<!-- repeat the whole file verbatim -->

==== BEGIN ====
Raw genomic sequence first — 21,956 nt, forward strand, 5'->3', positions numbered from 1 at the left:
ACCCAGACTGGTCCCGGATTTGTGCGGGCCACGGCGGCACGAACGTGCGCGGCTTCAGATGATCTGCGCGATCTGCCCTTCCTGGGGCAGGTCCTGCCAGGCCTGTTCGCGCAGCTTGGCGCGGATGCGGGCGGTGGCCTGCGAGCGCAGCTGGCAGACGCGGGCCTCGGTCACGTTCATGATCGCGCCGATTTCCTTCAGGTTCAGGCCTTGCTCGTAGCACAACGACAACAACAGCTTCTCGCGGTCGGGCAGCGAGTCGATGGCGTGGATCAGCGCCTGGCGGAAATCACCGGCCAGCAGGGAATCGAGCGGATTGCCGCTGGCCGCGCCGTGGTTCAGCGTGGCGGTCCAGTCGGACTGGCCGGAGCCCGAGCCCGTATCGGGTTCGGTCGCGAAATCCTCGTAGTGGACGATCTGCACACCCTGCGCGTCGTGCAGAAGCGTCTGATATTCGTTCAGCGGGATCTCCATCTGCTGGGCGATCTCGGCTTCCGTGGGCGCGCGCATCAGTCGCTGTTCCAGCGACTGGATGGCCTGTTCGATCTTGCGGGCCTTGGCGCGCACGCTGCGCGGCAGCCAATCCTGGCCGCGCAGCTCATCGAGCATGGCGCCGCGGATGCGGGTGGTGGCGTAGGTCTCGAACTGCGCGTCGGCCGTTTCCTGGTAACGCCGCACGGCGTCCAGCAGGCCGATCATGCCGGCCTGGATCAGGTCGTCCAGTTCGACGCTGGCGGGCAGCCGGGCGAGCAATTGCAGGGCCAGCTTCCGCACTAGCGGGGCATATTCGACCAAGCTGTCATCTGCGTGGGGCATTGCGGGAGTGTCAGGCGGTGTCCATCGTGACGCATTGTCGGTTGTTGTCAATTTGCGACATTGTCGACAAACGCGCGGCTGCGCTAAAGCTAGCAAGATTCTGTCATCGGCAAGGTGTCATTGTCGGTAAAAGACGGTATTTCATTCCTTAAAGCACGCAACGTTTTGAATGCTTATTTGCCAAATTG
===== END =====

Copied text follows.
Raw genomic sequence first — 21,956 nt, forward strand, 5'->3', positions numbered from 1 at the left:
ACCCAGACTGGTCCCGGATTTGTGCGGGCCACGGCGGCACGAACGTGCGCGGCTTCAGATGATCTGCGCGATCTGCCCTTCCTGGGGCAGGTCCTGCCAGGCCTGTTCGCGCAGCTTGGCGCGGATGCGGGCGGTGGCCTGCGAGCGCAGCTGGCAGACGCGGGCCTCGGTCACGTTCATGATCGCGCCGATTTCCTTCAGGTTCAGGCCTTGCTCGTAGCACAACGACAACAACAGCTTCTCGCGGTCGGGCAGCGAGTCGATGGCGTGGATCAGCGCCTGGCGGAAATCACCGGCCAGCAGGGAATCGAGCGGATTGCCGCTGGCCGCGCCGTGGTTCAGCGTGGCGGTCCAGTCGGACTGGCCGGAGCCCGAGCCCGTATCGGGTTCGGTCGCGAAATCCTCGTAGTGGACGATCTGCACACCCTGCGCGTCGTGCAGAAGCGTCTGATATTCGTTCAGCGGGATCTCCATCTGCTGGGCGATCTCGGCTTCCGTGGGCGCGCGCATCAGTCGCTGTTCCAGCGACTGGATGGCCTGTTCGATCTTGCGGGCCTTGGCGCGCACGCTGCGCGGCAGCCAATCCTGGCCGCGCAGCTCATCGAGCATGGCGCCGCGGATGCGGGTGGTGGCGTAGGTCTCGAACTGCGCGTCGGCCGTTTCCTGGTAACGCCGCACGGCGTCCAGCAGGCCGATCATGCCGGCCTGGATCAGGTCGTCCAGTTCGACGCTGGCGGGCAGCCGGGCGAGCAATTGCAGGGCCAGCTTCCGCACTAGCGGGGCATATTCGACCAAGCTGTCATCTGCGTGGGGCATTGCGGGAGTGTCAGGCGGTGTCCATCGTGACGCATTGTCGGTTGTTGTCAATTTGCGACATTGTCGACAAACGCGCGGCTGCGCTAAAGCTAGCAAGATTCTGTCATCGGCAAGGTGTCATTGTCGGTAAAAGACGGTATTTCATTCCTTAAAGCACGCAACGTTTTGAATGCTTATTTGCCAAATTG